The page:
RS: Was he a republican?

    JA: He was a republican. He was targeted because he was part of a group of, I would call them “business oriented” republicans; I don’t like to use the term “moderate,” because I think it’s too bland and it’s not nuanced enough to really categorize these folks who, in my view, are very conservative individuals, very conservative in their political thinking, but independent. And John Ward was among a group of people who believed that the government did actually have to pass a budget in the previous session, and so they worked with the democratic governor to do that. And they hammered out a deal with the governor, and they passed a budget, and the folks on the far right of the party didn’t appreciate that. And so these individuals were targeted in subsequent elections, and John Ward was among the first wave of those who got hit.

    KR: And it’s important to keep the scale in mind. I mean, I think what happened to John Ward, that he was flagging, was that, you know, kind of the usual back-and-forth of political campaigns was happening, and then all of a sudden he got swamped by something that was 10 or 20 or 30 or 50 times as much traffic, and money behind it. And he just didn’t know where it was coming from.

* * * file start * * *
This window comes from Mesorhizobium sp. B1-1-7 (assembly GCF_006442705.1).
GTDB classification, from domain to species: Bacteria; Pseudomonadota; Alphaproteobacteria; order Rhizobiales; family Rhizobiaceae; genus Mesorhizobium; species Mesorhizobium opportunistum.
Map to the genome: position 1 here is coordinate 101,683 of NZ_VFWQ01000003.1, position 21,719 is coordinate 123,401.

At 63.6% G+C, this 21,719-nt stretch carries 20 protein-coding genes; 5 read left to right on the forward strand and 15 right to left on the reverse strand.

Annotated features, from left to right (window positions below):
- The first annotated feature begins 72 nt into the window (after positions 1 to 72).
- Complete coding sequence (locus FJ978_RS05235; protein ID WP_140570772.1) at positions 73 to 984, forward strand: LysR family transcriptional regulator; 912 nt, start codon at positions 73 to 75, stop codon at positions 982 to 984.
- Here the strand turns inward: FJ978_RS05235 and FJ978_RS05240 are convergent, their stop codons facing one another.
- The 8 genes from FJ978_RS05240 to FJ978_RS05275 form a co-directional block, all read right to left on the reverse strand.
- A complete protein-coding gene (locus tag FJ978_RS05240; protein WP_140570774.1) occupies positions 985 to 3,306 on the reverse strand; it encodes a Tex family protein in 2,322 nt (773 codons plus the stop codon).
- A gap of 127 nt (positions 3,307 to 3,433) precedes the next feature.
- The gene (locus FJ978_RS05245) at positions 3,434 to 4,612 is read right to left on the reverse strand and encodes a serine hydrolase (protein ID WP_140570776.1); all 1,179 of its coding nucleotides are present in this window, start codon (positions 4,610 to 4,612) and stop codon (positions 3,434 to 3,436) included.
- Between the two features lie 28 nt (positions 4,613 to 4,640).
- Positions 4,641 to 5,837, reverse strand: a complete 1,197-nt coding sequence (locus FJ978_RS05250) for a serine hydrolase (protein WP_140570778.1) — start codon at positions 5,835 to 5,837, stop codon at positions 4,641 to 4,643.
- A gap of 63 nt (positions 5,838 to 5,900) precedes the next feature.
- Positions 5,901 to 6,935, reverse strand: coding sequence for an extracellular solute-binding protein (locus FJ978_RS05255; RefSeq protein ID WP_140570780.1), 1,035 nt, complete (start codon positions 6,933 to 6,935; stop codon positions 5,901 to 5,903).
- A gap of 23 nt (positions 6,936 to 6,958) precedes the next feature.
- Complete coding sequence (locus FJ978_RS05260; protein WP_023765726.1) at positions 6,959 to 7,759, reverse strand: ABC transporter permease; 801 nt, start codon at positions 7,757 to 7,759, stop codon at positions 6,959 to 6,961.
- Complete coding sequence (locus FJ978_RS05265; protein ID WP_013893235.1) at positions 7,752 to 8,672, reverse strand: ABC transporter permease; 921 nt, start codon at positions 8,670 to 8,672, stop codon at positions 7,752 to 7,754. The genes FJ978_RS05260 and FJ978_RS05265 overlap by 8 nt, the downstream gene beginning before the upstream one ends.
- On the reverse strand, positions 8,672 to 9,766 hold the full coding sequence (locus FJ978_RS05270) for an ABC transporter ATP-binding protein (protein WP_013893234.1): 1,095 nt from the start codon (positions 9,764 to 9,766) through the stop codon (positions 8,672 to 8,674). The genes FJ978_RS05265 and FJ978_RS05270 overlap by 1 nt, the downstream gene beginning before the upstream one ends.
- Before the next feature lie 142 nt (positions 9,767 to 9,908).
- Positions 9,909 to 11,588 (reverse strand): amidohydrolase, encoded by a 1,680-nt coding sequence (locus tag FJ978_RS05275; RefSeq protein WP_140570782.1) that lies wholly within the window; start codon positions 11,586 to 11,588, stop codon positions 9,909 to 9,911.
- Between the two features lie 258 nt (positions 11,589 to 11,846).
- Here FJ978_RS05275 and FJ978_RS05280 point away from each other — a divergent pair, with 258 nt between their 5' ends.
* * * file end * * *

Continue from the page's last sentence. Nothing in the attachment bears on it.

JA: He didn’t have the ability to respond, and he didn’t have the time to respond. There was nothing he could do. And so he was summarily taken out. And I will also say, he didn’t run again. I mean, that’s the other really disappointing thing about this, is a lot of these folks who get targeted by these dark money groups, it’s so painful for them and their families to have these lies spread about them throughout these small-town communities, that they don’t want to go through that process again. And they leave politics.

    KR: And there’s a couple important things to note: that this attack was happening in the primaries, and it was happening with republicans on the far-right attacking other republicans.

    JA: Incumbent republicans.

    KR: Incumbent republicans. So it’s not an issue in a primary where everybody’s paying attention, it’s in a–an issue in a general election where everybody’s paying attention; it’s in a primary with republican against republican. So you have to realize that the ultimate goal of this is not to get this republican vs. that democrat in office; it’s an effort to get this republican vs. that republican into office. It’s an effort to purify the party.